MP gives public support for migrants to New Zealand

Migrant Action Trust is currently organising a second public forum on the plight of out-of-work migrants in New Zealand after Immigration Minister Jonathan Coleman turned down suggestions the group made in a position paper.

Dr Blue, who is chairwoman of the caucus committee for immigration and labour, told the Diversity Forum in Wellington on Sunday she would be asking Dr Coleman to "be more flexible" in his approach to New Zealand migrant workers.

"We will be coming out of the recession in the not-too-distant future, and we want to keep our migrant workforce here, and not send them home," said Dr Blue.

Immigration New Zealand says there are about 188,000 migrant workers on New Zealand work permits, with 38,349 under the labour-tested category.

Many are not able to renew their permits as employers who want to continue employing a migrant worker must show that no New Zealanders are available, and the recession has meant greater availability of locals.

Suggestions put to the minister by the trust included a call for amnesty for redundant migrant workers, extending New Zealand visas of temporary workers and for employers to have more say on whom they can employ.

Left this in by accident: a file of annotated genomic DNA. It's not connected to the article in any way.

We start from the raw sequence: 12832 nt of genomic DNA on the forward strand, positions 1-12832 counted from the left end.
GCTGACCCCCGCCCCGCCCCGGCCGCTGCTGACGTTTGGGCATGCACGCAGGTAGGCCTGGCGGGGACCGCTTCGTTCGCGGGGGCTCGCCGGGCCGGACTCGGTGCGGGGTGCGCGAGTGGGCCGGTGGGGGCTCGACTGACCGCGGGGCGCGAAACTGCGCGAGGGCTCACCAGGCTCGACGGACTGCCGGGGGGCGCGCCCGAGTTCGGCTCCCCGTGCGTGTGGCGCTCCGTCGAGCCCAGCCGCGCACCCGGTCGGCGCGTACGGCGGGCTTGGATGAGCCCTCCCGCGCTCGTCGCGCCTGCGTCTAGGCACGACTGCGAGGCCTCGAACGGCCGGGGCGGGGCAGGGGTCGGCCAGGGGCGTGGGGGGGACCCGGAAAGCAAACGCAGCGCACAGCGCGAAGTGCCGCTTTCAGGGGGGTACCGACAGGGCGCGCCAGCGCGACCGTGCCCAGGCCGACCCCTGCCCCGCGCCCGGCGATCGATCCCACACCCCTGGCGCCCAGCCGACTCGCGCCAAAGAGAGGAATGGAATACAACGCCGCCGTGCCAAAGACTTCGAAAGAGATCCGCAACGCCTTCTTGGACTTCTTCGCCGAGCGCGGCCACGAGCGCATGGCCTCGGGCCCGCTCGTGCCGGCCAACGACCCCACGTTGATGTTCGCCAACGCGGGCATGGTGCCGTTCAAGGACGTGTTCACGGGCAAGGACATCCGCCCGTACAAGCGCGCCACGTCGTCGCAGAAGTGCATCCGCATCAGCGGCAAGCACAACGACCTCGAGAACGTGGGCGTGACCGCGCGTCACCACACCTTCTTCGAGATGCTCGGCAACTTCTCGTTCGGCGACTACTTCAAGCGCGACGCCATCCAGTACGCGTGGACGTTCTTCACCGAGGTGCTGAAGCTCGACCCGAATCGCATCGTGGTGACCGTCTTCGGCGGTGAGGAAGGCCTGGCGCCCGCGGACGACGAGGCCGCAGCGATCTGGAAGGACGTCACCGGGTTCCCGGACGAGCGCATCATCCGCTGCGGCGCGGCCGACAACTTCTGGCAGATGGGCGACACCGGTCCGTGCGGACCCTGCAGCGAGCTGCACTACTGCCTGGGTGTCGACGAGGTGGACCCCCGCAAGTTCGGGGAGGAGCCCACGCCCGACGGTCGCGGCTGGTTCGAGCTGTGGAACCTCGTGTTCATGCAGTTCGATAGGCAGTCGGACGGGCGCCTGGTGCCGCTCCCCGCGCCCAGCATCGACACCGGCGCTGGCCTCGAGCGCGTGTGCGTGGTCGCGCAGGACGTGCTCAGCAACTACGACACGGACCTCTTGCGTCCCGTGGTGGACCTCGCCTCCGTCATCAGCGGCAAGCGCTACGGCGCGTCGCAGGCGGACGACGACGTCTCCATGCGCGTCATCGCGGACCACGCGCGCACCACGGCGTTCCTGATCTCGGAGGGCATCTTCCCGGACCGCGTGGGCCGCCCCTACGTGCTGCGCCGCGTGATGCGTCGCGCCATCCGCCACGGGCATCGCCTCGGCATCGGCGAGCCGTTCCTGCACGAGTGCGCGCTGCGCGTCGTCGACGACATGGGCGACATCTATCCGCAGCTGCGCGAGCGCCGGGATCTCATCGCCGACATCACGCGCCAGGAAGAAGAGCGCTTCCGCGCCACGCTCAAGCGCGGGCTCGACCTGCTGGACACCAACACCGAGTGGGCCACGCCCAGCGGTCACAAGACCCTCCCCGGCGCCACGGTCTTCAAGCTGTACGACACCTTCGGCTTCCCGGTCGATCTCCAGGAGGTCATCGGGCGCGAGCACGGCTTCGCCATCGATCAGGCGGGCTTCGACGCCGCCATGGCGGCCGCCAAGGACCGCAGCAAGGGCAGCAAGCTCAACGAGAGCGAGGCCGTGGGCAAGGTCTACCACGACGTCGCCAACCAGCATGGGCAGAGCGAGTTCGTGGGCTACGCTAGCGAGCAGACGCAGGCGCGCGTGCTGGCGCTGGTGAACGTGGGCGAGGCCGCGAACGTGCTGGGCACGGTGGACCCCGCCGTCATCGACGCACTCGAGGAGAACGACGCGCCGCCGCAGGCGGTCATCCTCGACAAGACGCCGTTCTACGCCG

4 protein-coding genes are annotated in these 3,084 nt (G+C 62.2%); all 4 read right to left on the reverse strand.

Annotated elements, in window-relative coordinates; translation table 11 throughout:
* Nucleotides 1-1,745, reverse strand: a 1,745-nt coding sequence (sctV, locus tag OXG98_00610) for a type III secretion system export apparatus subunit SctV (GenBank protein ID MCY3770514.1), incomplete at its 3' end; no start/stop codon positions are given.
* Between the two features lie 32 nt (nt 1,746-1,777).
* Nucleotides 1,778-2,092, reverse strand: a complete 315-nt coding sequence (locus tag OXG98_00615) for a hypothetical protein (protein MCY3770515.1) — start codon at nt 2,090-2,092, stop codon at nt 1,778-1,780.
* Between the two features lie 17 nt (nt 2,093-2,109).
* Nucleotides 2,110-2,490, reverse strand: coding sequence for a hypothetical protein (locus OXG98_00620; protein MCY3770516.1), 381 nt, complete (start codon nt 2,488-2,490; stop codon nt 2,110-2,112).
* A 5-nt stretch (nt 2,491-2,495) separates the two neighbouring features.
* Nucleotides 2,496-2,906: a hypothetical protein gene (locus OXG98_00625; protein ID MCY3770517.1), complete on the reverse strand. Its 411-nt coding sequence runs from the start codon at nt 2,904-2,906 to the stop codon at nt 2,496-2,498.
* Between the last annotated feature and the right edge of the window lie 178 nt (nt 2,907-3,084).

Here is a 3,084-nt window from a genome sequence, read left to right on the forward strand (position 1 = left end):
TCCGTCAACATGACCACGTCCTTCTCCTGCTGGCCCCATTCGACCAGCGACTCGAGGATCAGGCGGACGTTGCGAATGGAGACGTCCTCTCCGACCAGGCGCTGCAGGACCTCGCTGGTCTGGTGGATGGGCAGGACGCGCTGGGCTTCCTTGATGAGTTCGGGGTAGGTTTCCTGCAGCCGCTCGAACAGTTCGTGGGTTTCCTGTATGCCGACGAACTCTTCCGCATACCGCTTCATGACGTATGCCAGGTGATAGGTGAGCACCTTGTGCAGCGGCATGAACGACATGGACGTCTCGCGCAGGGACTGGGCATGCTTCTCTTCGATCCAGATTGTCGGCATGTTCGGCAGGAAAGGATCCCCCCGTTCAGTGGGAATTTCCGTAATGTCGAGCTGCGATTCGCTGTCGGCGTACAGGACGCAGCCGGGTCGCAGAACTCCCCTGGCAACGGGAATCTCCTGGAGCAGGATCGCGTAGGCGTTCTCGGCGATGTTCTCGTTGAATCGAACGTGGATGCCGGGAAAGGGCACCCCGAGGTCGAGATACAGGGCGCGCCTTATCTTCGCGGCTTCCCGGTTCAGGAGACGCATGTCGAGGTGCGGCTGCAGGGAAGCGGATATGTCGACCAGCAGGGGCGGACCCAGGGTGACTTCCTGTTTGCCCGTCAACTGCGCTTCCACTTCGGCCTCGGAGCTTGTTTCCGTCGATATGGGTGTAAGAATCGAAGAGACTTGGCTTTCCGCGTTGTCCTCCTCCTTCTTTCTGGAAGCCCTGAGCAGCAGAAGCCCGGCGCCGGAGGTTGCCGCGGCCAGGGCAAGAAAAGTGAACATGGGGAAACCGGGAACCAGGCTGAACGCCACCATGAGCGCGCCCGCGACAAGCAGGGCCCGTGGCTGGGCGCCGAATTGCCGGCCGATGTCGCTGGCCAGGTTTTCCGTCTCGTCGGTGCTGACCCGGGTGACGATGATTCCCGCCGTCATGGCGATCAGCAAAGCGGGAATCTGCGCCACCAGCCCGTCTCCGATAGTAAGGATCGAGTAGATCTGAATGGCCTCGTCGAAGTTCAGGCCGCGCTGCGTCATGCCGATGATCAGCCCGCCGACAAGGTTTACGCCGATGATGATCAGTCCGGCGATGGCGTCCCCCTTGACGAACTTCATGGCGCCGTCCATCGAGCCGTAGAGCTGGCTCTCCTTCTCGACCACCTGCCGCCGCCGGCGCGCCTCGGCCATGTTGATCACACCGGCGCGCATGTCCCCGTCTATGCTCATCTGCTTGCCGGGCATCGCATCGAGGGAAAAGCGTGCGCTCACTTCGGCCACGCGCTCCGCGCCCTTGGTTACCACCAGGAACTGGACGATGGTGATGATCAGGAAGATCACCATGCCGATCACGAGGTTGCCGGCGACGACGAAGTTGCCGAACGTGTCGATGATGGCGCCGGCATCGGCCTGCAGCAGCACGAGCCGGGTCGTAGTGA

Responding, Dr Coleman said: "Immigration temporary work policy has always sought to ensure that suitable New Zealand citizens and permanent residents get first employment opportunities ... the Government has no intention of weakening this important policy principle."

The minister said people who came to New Zealand on temporary work permits had always done so on the understanding there was no "right to renewal" or any guarantee of obtaining permanent residence.

But Dr Blue said migrants, including those who came on temporary New Zealand work permits, were important contributors to New Zealand's economic development.

"The migrant population provided a net fiscal contribution to New Zealand of $3.3 billion in the year to June 30, 2006."

The Department of Labour says permanent and temporary New Zealand migrants account for 60 per cent of the growth of New Zealand's workforce and businesses. Migrants contribute 25 per cent of Government revenue and account for 18 per cent of Government expenditure.


The New Zealand Visa Bureau is an independent consulting company specialising in New Zealand visa and immigration services.